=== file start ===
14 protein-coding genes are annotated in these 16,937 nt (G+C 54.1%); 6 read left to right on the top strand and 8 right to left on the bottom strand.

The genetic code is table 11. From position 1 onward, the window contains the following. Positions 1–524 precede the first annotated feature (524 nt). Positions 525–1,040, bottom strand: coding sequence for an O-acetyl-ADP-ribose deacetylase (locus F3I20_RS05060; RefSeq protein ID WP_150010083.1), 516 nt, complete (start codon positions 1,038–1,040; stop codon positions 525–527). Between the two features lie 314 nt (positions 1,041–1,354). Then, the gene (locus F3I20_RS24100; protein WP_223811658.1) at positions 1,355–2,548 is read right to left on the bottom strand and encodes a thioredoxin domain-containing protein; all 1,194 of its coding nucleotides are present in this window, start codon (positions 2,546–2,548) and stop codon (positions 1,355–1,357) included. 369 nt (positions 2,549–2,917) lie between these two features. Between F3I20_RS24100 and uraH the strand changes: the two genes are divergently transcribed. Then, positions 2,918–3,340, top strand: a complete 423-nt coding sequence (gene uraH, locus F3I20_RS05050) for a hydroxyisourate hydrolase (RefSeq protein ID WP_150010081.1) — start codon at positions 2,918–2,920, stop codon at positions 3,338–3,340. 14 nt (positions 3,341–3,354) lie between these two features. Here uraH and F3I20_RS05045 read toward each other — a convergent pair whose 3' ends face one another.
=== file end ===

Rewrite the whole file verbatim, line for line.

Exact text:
14 protein-coding genes are annotated in these 16,937 nt (G+C 54.1%); 6 read left to right on the top strand and 8 right to left on the bottom strand.

The genetic code is table 11. From position 1 onward, the window contains the following. Positions 1–524 precede the first annotated feature (524 nt). Positions 525–1,040, bottom strand: coding sequence for an O-acetyl-ADP-ribose deacetylase (locus F3I20_RS05060; RefSeq protein ID WP_150010083.1), 516 nt, complete (start codon positions 1,038–1,040; stop codon positions 525–527). Between the two features lie 314 nt (positions 1,041–1,354). Then, the gene (locus F3I20_RS24100; protein WP_223811658.1) at positions 1,355–2,548 is read right to left on the bottom strand and encodes a thioredoxin domain-containing protein; all 1,194 of its coding nucleotides are present in this window, start codon (positions 2,546–2,548) and stop codon (positions 1,355–1,357) included. 369 nt (positions 2,549–2,917) lie between these two features. Between F3I20_RS24100 and uraH the strand changes: the two genes are divergently transcribed. Then, positions 2,918–3,340, top strand: a complete 423-nt coding sequence (gene uraH, locus F3I20_RS05050) for a hydroxyisourate hydrolase (RefSeq protein ID WP_150010081.1) — start codon at positions 2,918–2,920, stop codon at positions 3,338–3,340. 14 nt (positions 3,341–3,354) lie between these two features. Here uraH and F3I20_RS05045 read toward each other — a convergent pair whose 3' ends face one another.